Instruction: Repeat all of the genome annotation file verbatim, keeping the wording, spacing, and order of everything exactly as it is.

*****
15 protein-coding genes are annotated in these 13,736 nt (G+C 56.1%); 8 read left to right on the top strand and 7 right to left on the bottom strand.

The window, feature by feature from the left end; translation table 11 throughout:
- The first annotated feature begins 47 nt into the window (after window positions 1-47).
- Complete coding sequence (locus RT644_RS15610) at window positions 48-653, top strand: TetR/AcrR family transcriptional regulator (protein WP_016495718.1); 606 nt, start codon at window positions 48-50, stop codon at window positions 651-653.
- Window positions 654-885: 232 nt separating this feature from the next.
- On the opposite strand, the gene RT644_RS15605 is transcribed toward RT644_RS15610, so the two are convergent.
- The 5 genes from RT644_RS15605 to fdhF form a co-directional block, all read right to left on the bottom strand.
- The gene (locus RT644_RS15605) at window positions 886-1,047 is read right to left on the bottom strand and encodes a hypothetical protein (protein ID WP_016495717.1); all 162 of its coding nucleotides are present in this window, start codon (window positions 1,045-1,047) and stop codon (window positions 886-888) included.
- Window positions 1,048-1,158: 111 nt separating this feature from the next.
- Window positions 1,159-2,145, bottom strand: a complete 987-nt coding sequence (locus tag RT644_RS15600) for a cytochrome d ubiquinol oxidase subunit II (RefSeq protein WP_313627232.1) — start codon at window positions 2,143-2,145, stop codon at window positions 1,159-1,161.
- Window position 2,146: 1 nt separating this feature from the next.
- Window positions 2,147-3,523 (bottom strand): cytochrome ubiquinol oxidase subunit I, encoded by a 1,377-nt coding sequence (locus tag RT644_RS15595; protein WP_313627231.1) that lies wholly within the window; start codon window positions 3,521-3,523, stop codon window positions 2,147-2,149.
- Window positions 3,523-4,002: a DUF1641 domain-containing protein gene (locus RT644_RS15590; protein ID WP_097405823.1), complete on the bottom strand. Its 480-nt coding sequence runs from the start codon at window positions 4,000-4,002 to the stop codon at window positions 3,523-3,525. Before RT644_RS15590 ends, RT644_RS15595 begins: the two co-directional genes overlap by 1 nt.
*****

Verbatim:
15 protein-coding genes are annotated in these 13,736 nt (G+C 56.1%); 8 read left to right on the top strand and 7 right to left on the bottom strand.

The window, feature by feature from the left end; translation table 11 throughout:
- The first annotated feature begins 47 nt into the window (after window positions 1-47).
- Complete coding sequence (locus RT644_RS15610) at window positions 48-653, top strand: TetR/AcrR family transcriptional regulator (protein WP_016495718.1); 606 nt, start codon at window positions 48-50, stop codon at window positions 651-653.
- Window positions 654-885: 232 nt separating this feature from the next.
- On the opposite strand, the gene RT644_RS15605 is transcribed toward RT644_RS15610, so the two are convergent.
- The 5 genes from RT644_RS15605 to fdhF form a co-directional block, all read right to left on the bottom strand.
- The gene (locus RT644_RS15605) at window positions 886-1,047 is read right to left on the bottom strand and encodes a hypothetical protein (protein ID WP_016495717.1); all 162 of its coding nucleotides are present in this window, start codon (window positions 1,045-1,047) and stop codon (window positions 886-888) included.
- Window positions 1,048-1,158: 111 nt separating this feature from the next.
- Window positions 1,159-2,145, bottom strand: a complete 987-nt coding sequence (locus tag RT644_RS15600) for a cytochrome d ubiquinol oxidase subunit II (RefSeq protein WP_313627232.1) — start codon at window positions 2,143-2,145, stop codon at window positions 1,159-1,161.
- Window position 2,146: 1 nt separating this feature from the next.
- Window positions 2,147-3,523 (bottom strand): cytochrome ubiquinol oxidase subunit I, encoded by a 1,377-nt coding sequence (locus tag RT644_RS15595; protein WP_313627231.1) that lies wholly within the window; start codon window positions 3,521-3,523, stop codon window positions 2,147-2,149.
- Window positions 3,523-4,002: a DUF1641 domain-containing protein gene (locus RT644_RS15590; protein ID WP_097405823.1), complete on the bottom strand. Its 480-nt coding sequence runs from the start codon at window positions 4,000-4,002 to the stop codon at window positions 3,523-3,525. Before RT644_RS15590 ends, RT644_RS15595 begins: the two co-directional genes overlap by 1 nt.